Some familiar voices in rock and roll are coming to the Courthouse Center for the Arts in West Kingston Friday, May 6.  Barry Goudreau’s Engine Room featuring Barry Goudreau, formerly of the legendary band Boston, will be joined by Brian Maes and Tim Archibald (formerly of Peter Wolf Band), Tony DiPietro, Mary Beth Maes, Joanie Cicatelli and Terri O’Soro.

Expect to hear hits by multi-platinum selling band, Boston, some other old favorites, and songs from the band’s new album, The Road. Tickets are for the 8PM show are available here.

What’sUpNewp is offering a pair of free tickets to the show. E-mail your name and cell phone number to to enter – we’ll select a winner randomly from all entries. Deadline – Friday May 6 at 9AM. Thanks to band management and the Courthouse Center.

More on Barry Goudreau: Guitarist Barry Goudreau, formerly of Boston, recently announced the release of his new CD, The Road from his band Barry Goudreau’s Engine Room.

Barry’s blues/rock ensemble includes his former RTZ bandmates Brian Maes on lead vocals and keyboards, as well as Tim Archibald on bass. Both Maes and Archibald were members of Peter Wolf’s House Party Five, playing on two of his records and touring the world extensively. The band is rounded out with “Old” Tony DePietro on drums and Mary Beth Maes, Terri O’Soro and Joanie Cicatelli on background vocals. Expect some favorites like “Smokin” and “Long Time” in their live set, alongside songs from the new CD as well as tracks from “Full Steam Ahead”, the 2017 release from Barry Goudreau’s Engine Room.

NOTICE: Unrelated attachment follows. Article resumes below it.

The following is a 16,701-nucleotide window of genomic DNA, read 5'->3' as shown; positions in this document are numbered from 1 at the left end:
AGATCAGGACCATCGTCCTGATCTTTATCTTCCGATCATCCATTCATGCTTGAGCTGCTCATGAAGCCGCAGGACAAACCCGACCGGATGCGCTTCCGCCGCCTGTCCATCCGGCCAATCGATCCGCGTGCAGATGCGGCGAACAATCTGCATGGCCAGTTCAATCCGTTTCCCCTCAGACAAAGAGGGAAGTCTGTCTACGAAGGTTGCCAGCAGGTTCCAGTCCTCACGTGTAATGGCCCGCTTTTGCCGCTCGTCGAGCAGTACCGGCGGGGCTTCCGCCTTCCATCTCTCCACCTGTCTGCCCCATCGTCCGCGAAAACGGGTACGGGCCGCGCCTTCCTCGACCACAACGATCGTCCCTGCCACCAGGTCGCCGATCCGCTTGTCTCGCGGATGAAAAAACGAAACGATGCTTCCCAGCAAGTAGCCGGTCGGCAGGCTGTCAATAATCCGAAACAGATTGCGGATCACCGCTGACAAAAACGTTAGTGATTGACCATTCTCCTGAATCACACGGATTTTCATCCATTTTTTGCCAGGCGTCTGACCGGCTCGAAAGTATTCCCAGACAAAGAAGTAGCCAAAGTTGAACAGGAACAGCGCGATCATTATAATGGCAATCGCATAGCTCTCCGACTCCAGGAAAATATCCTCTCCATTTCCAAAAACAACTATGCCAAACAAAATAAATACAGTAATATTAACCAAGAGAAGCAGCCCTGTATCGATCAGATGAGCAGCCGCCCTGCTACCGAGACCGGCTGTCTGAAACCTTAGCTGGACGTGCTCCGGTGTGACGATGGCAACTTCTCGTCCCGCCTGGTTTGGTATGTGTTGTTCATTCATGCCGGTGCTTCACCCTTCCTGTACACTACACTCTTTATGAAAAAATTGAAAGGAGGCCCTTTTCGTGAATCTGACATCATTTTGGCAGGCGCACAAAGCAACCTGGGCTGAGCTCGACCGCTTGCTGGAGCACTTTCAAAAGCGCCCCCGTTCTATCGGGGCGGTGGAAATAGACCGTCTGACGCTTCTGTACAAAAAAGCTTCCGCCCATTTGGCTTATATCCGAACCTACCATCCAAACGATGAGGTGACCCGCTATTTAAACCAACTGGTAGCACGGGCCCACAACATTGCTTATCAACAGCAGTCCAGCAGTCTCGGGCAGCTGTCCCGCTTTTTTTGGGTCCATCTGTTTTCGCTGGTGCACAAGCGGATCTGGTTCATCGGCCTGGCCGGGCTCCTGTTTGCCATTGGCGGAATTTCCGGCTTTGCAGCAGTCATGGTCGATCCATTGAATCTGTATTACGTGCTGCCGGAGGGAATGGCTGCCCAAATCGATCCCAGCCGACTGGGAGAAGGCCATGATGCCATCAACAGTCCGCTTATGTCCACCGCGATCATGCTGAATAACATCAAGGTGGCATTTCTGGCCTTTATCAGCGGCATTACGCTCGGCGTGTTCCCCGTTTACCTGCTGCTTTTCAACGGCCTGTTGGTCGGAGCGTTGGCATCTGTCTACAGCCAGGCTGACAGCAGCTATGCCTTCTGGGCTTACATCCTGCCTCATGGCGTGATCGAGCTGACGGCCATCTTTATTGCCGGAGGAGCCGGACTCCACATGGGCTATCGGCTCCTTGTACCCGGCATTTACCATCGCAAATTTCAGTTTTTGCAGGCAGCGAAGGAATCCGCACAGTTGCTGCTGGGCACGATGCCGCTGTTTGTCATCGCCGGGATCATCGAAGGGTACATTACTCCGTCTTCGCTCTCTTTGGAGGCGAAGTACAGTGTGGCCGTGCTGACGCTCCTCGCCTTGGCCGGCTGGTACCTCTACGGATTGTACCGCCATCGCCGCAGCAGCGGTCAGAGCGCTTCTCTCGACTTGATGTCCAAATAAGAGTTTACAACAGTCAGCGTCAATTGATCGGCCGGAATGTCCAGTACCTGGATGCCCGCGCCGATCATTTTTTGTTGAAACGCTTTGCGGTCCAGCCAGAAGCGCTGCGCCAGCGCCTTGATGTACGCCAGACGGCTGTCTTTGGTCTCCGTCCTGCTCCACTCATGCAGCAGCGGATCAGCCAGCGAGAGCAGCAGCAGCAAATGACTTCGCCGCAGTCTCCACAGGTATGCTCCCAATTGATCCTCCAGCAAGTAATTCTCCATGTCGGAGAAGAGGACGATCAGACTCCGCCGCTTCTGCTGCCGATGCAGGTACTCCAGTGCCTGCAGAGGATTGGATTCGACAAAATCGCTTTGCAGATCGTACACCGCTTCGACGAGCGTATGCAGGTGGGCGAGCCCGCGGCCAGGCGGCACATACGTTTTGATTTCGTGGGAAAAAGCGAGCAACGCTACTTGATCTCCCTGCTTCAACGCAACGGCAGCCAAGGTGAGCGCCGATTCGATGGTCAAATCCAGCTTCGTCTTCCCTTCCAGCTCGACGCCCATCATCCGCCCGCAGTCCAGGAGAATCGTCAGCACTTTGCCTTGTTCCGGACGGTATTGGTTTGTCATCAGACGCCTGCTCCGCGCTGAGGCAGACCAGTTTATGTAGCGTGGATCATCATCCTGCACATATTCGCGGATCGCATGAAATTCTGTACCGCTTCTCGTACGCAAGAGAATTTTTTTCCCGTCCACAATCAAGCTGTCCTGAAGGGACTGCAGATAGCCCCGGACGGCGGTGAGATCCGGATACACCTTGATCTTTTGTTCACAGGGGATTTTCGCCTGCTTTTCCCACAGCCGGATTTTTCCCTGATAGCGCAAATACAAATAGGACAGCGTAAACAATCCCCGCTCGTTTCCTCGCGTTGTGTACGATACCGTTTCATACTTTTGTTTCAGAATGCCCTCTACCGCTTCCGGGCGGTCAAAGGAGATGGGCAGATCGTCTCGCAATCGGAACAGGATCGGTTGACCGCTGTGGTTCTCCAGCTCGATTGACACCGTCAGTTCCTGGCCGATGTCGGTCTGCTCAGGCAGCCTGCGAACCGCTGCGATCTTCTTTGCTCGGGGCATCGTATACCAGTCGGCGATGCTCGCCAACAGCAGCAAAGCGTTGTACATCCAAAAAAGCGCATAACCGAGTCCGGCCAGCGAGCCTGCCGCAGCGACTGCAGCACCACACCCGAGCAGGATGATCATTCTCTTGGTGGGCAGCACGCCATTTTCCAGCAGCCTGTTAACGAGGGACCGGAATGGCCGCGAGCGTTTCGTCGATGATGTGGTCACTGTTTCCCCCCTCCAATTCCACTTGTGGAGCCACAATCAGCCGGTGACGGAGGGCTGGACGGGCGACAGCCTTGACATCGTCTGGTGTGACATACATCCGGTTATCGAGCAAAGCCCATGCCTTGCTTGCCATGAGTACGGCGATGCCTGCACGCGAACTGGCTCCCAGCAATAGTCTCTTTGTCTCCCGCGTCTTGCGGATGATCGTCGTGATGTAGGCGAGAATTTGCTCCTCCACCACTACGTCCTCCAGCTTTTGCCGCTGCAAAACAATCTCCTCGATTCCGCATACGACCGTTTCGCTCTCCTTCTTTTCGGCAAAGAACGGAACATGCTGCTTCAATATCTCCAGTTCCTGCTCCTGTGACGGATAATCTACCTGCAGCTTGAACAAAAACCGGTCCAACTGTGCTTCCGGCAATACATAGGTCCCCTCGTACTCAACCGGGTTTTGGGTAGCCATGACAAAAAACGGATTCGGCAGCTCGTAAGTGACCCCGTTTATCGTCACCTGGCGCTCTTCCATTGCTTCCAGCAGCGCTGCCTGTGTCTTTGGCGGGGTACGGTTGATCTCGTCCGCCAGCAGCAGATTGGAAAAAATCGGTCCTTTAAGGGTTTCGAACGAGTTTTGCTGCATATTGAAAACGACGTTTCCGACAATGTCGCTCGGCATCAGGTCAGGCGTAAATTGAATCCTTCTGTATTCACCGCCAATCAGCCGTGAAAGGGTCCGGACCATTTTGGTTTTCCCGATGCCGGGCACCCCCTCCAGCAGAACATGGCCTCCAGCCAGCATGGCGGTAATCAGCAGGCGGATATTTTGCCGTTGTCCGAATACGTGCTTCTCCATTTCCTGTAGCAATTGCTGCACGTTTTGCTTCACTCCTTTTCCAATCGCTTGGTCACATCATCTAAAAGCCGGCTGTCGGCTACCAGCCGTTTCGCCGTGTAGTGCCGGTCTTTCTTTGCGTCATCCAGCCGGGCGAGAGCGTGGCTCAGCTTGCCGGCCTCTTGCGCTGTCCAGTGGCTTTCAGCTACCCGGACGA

Produced by Brian Maes, The Road features songs written by Goudreau, Maes, Archibald and DePietro, with the sole exception of “The Rhythm Won’t Stop”, penned by Brad Delp and Barry Goudreau. Goudreau calls it “contemporary classic rock”, an apt description of songs like “Love Will Lead The Way”, “Word To The Wise” and the power ballad “Shade”–songs inspired the iconic music of the great rock bands of the 70s and beyond.

The Engine Room’s 2017 CD Full Steam Ahead covers the whole spectrum of blues and rock, from the stripped-down blues of “All Mine” to the all-out rock assault of “Need”. A longtime friend of Goudreau’s, legendary bluesman James Montgomery, sits in on harp for “Layin’ it Down {In Beantown}.” Barry says “I wanted to look back to the acts of the late sixties and early seventies when they were reinventing the blues in new and exciting ways”. The record was produced by Maes in his studio with Goudreau recording the guitar tracks in his own home studio.

For further details on the show, click here.